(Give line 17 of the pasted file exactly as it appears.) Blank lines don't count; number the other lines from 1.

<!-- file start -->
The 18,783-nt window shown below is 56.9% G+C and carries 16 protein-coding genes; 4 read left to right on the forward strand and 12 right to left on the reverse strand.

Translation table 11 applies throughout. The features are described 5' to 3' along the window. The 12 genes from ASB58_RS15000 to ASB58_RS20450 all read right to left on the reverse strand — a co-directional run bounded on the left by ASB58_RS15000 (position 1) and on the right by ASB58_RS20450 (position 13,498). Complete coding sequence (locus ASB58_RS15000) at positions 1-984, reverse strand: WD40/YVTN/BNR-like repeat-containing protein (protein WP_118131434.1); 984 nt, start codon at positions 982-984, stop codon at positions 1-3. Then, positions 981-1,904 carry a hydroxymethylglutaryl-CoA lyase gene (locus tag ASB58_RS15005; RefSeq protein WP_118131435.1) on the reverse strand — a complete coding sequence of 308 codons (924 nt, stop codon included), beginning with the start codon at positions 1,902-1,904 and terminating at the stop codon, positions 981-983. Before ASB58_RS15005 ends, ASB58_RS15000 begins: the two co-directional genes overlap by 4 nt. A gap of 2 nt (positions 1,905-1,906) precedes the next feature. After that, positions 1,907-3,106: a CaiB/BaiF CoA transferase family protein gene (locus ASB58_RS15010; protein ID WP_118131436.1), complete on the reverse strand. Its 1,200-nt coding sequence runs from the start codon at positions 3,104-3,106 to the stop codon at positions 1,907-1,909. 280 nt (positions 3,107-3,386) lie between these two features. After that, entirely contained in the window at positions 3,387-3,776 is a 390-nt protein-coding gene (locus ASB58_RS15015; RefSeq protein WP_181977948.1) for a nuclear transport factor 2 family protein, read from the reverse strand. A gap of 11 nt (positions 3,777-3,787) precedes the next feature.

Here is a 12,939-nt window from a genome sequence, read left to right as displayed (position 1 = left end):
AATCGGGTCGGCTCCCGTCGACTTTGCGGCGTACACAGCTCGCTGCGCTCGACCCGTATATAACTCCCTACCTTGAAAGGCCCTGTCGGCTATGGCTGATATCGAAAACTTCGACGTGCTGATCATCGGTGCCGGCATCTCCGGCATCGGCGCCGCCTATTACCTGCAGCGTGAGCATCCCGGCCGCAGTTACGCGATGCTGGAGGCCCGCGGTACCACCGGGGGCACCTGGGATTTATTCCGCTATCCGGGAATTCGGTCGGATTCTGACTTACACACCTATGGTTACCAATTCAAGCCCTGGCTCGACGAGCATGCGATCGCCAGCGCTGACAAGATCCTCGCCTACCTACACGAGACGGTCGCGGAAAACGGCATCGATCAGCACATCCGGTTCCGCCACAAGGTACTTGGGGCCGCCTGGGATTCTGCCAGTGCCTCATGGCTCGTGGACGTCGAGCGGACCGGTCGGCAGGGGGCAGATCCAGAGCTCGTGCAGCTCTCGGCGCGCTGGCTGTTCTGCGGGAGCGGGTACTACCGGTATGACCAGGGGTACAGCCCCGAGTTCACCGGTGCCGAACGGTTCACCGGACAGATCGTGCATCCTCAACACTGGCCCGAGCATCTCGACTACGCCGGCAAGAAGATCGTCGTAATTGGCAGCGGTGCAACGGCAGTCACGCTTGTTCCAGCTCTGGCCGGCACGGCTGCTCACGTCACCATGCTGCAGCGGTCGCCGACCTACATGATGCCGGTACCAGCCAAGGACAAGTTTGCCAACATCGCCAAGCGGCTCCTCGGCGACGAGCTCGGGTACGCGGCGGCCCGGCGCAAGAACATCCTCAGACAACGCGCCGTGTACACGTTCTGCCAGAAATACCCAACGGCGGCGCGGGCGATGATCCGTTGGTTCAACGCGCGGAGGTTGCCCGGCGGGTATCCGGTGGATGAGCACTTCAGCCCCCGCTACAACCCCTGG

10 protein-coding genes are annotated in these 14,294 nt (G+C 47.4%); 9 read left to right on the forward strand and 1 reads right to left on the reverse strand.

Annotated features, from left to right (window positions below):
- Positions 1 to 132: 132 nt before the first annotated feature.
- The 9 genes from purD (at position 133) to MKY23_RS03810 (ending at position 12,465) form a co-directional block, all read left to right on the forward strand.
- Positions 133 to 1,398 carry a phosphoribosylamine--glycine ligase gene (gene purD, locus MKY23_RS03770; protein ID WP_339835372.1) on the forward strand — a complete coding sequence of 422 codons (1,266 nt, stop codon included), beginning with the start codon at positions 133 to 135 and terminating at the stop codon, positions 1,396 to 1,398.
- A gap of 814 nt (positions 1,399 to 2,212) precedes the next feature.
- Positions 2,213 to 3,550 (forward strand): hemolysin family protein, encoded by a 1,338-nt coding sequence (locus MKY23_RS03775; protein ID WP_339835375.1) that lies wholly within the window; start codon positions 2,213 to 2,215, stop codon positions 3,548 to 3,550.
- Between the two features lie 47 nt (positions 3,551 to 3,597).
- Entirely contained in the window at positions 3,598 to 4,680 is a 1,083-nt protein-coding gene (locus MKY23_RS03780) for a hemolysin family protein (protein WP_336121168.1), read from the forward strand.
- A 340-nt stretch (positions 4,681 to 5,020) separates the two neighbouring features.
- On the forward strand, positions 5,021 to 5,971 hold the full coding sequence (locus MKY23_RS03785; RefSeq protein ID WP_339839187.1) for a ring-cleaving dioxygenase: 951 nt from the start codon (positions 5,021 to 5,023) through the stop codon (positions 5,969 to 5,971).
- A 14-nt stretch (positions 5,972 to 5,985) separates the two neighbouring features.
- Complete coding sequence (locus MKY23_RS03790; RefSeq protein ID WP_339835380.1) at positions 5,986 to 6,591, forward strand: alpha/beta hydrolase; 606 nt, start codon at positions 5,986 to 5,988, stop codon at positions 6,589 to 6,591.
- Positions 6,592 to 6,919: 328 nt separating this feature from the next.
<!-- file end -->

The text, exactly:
- Complete coding sequence (locus MKY23_RS03790; RefSeq protein ID WP_339835380.1) at positions 5,986 to 6,591, forward strand: alpha/beta hydrolase; 606 nt, start codon at positions 5,986 to 5,988, stop codon at positions 6,589 to 6,591.